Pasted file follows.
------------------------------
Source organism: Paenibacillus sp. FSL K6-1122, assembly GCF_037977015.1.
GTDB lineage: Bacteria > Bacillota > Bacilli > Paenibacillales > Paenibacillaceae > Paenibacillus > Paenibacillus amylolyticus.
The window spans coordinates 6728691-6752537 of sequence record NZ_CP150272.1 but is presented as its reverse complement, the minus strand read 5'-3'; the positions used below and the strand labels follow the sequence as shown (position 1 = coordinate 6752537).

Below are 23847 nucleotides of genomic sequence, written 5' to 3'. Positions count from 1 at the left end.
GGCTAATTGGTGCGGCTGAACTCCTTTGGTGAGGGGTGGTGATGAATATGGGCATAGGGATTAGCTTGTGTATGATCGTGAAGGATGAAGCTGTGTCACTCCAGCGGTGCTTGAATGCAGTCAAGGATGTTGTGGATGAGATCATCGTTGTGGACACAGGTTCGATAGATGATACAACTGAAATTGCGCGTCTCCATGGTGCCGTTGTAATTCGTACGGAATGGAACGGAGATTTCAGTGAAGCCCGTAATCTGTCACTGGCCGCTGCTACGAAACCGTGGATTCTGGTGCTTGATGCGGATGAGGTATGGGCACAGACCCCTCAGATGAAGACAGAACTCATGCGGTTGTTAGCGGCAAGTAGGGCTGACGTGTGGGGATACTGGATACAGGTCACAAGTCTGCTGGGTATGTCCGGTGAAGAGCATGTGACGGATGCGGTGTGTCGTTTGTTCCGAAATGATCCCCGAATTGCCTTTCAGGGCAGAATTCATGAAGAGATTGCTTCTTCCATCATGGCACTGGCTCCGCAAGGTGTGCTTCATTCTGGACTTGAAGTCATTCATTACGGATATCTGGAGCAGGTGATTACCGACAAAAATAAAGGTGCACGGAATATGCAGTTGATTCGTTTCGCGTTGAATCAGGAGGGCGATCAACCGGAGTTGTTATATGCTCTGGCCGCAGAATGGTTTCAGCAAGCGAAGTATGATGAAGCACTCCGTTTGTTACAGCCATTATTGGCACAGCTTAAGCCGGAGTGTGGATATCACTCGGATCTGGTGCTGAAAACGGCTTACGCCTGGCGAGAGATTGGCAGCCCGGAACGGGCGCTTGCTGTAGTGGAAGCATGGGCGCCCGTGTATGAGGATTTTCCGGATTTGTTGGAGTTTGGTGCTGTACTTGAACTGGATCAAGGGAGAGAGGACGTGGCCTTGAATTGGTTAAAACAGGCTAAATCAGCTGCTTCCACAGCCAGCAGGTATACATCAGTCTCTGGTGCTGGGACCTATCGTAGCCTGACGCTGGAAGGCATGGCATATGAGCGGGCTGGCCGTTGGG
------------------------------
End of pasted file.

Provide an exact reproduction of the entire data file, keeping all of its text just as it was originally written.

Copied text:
Source organism: Paenibacillus sp. FSL K6-1122, assembly GCF_037977015.1.
GTDB lineage: Bacteria > Bacillota > Bacilli > Paenibacillales > Paenibacillaceae > Paenibacillus > Paenibacillus amylolyticus.
The window spans coordinates 6728691-6752537 of sequence record NZ_CP150272.1 but is presented as its reverse complement, the minus strand read 5'-3'; the positions used below and the strand labels follow the sequence as shown (position 1 = coordinate 6752537).

Below are 23847 nucleotides of genomic sequence, written 5' to 3'. Positions count from 1 at the left end.
GGCTAATTGGTGCGGCTGAACTCCTTTGGTGAGGGGTGGTGATGAATATGGGCATAGGGATTAGCTTGTGTATGATCGTGAAGGATGAAGCTGTGTCACTCCAGCGGTGCTTGAATGCAGTCAAGGATGTTGTGGATGAGATCATCGTTGTGGACACAGGTTCGATAGATGATACAACTGAAATTGCGCGTCTCCATGGTGCCGTTGTAATTCGTACGGAATGGAACGGAGATTTCAGTGAAGCCCGTAATCTGTCACTGGCCGCTGCTACGAAACCGTGGATTCTGGTGCTTGATGCGGATGAGGTATGGGCACAGACCCCTCAGATGAAGACAGAACTCATGCGGTTGTTAGCGGCAAGTAGGGCTGACGTGTGGGGATACTGGATACAGGTCACAAGTCTGCTGGGTATGTCCGGTGAAGAGCATGTGACGGATGCGGTGTGTCGTTTGTTCCGAAATGATCCCCGAATTGCCTTTCAGGGCAGAATTCATGAAGAGATTGCTTCTTCCATCATGGCACTGGCTCCGCAAGGTGTGCTTCATTCTGGACTTGAAGTCATTCATTACGGATATCTGGAGCAGGTGATTACCGACAAAAATAAAGGTGCACGGAATATGCAGTTGATTCGTTTCGCGTTGAATCAGGAGGGCGATCAACCGGAGTTGTTATATGCTCTGGCCGCAGAATGGTTTCAGCAAGCGAAGTATGATGAAGCACTCCGTTTGTTACAGCCATTATTGGCACAGCTTAAGCCGGAGTGTGGATATCACTCGGATCTGGTGCTGAAAACGGCTTACGCCTGGCGAGAGATTGGCAGCCCGGAACGGGCGCTTGCTGTAGTGGAAGCATGGGCGCCCGTGTATGAGGATTTTCCGGATTTGTTGGAGTTTGGTGCTGTACTTGAACTGGATCAAGGGAGAGAGGACGTGGCCTTGAATTGGTTAAAACAGGCTAAATCAGCTGCTTCCACAGCCAGCAGGTATACATCAGTCTCTGGTGCTGGGACCTATCGTAGCCTGACGCTGGAAGGCATGGCATATGAGCGGGCTGGCCGTTGGG